Sewage usually travels from a building's plumbing either into a sewer, which will carry it elsewhere, or into an onsite sewage facility (of which there are many kinds). Whether it is combined with surface runoff in the sewer depends on the sewer design (sanitary sewer or combined sewer). The reality is, however, that most wastewater produced globally remains untreated causing widespread water pollution, especially in low-income countries: A global estimate by UNDP and UN-Habitat is that 90% of all wastewater generated is released into the environment untreated. In many developing countries the bulk of domestic and industrial wastewater is discharged without any treatment or after primary treatment only.

The term sewage is nowadays regarded as an older term and is being more and more replaced by "wastewater". In general American English usage, the terms "sewage" and "sewerage" mean the same thing. In common British usage, and in American technical and professional English usage, "sewerage" refers to the infrastructure that conveys sewage.

Sewage treatment

Sewage treatment is the process of removing contaminants from municipal wastewater, containing mainly household sewage plus some industrial wastewater. Physical, chemical, and biological processes are used to remove contaminants and produce treated wastewater (or treated effluent) that is safe enough for release into the environment. A by-product of sewage treatment is a semi-solid waste or slurry, called sewage sludge. The sludge has to undergo further treatment before being suitable for disposal or application to land.

Sewage treatment may also be referred to as wastewater treatment. However, the latter is a broader term which can also refer to industrial wastewater. For most cities, the sewer system will also carry a proportion of industrial effluent to the sewage treatment plant which has usually received pre-treatment at the factories themselves to reduce the pollutant load. If the sewer system is a combined sewer then it will also carry urban runoff (stormwater) to the sewage treatment plant. Sewage water can travel towards treatment plants via piping and in a flow aided by gravity and pumps. The first part of filtration of sewage typically includes a bar screen to filter solids and large objects which are then collected in dumpsters and disposed of in landfills. Fat and grease is also removed before the primary treatment of sewage.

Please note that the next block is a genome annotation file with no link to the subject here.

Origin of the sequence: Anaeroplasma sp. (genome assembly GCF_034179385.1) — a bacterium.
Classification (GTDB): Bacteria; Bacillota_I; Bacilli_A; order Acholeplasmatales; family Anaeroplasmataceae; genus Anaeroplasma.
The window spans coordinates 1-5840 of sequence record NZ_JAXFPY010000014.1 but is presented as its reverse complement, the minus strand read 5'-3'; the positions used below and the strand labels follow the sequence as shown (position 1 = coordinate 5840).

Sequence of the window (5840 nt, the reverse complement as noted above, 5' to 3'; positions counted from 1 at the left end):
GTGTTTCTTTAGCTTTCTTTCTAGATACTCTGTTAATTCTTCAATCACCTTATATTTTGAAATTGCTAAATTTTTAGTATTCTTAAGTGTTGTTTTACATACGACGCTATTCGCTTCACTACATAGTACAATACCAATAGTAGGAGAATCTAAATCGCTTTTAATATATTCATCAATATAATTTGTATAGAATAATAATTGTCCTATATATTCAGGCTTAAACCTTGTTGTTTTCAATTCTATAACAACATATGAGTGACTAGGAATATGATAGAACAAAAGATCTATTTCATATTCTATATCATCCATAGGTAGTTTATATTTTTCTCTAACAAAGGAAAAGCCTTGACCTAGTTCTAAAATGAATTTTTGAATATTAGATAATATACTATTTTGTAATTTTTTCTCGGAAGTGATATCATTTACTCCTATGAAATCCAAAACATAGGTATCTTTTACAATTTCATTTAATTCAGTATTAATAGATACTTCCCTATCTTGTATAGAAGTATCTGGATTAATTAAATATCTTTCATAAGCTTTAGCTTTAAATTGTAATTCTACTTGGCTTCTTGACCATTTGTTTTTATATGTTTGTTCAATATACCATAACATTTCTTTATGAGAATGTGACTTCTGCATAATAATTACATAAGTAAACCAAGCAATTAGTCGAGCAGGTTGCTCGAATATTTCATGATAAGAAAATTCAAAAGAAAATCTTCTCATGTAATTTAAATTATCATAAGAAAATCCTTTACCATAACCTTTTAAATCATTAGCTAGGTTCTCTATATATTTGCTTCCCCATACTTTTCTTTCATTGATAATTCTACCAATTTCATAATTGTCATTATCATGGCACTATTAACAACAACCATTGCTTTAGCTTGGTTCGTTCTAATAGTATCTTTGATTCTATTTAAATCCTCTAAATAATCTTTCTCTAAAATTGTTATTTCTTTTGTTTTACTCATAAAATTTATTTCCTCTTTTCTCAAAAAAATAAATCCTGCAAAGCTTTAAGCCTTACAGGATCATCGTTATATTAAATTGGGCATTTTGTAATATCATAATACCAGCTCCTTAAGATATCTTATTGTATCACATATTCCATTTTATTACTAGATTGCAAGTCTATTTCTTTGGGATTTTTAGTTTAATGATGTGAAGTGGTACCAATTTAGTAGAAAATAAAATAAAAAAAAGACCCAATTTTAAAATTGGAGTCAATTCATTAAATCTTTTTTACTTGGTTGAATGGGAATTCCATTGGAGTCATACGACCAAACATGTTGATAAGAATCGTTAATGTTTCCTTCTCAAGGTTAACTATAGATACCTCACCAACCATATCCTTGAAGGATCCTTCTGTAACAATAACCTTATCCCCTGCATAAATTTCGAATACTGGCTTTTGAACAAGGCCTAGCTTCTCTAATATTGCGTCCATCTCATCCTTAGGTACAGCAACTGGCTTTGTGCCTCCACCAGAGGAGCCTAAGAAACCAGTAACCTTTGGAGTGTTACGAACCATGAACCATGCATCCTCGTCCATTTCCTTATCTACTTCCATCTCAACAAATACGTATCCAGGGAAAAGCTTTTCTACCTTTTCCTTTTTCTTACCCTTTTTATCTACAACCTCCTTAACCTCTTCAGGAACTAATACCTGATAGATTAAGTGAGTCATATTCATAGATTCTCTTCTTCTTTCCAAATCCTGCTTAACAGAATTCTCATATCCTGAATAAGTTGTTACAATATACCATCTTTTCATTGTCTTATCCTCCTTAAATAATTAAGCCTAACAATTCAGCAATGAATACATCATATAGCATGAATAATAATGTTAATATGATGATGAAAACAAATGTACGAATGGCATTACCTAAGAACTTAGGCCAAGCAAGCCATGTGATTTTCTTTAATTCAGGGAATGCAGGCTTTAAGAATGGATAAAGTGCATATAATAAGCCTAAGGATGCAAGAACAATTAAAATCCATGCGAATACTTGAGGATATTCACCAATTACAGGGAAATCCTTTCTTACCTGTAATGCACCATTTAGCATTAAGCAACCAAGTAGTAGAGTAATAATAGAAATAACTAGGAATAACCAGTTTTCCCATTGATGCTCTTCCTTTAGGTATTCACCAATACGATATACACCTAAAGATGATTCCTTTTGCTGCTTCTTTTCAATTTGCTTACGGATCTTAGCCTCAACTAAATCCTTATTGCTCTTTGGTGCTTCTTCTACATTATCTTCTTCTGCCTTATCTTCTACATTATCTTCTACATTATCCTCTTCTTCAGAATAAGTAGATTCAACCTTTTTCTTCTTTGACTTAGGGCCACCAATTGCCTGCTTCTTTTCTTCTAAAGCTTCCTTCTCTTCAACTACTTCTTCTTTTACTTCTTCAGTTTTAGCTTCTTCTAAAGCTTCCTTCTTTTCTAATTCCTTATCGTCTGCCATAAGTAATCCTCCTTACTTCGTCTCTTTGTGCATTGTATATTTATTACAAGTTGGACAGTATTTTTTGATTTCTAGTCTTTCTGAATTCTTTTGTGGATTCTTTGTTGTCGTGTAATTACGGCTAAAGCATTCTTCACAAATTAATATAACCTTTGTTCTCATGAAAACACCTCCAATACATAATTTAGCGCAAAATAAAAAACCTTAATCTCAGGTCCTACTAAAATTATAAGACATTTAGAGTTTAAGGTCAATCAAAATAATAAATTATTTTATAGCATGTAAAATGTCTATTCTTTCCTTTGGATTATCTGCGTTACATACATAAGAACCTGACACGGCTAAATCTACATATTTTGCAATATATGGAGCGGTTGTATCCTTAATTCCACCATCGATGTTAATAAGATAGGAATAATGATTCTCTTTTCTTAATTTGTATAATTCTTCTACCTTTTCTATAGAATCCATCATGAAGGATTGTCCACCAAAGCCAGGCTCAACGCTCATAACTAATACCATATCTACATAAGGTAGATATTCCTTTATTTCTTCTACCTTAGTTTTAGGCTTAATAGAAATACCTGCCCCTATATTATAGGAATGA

Wastewater treatment

Wastewater treatment is a process used to remove contaminants from wastewater or sewage and convert it into an effluent that can be returned to the water cycle with minimum impact on the environment, or directly reused. The latter is called water reclamation because treated wastewater can then be used for other purposes. The treatment process takes place in a wastewater treatment plant (WWTP), often referred to as a Water Resource Recovery Facility (WRRF) or a sewage treatment plant. Pollutants in municipal wastewater (households and small industries) are removed or broken down.

The treatment of wastewater is part of the overarching field of sanitation. Sanitation also includes the management of human waste and solid waste as well as stormwater (drainage) management. By-products from wastewater treatment plants, such as screenings, grit and sewage sludge may also be treated in a wastewater treatment plant.

Water industry

The water industry provides drinking water and wastewater services (including sewage treatment) to residential, commercial, and industrial sectors of the economy. Typically public utilities operate water supply networks. The water industry does not include manufacturers and suppliers of bottled water, which is part of the beverage production and belongs to the food sector.

Water pollution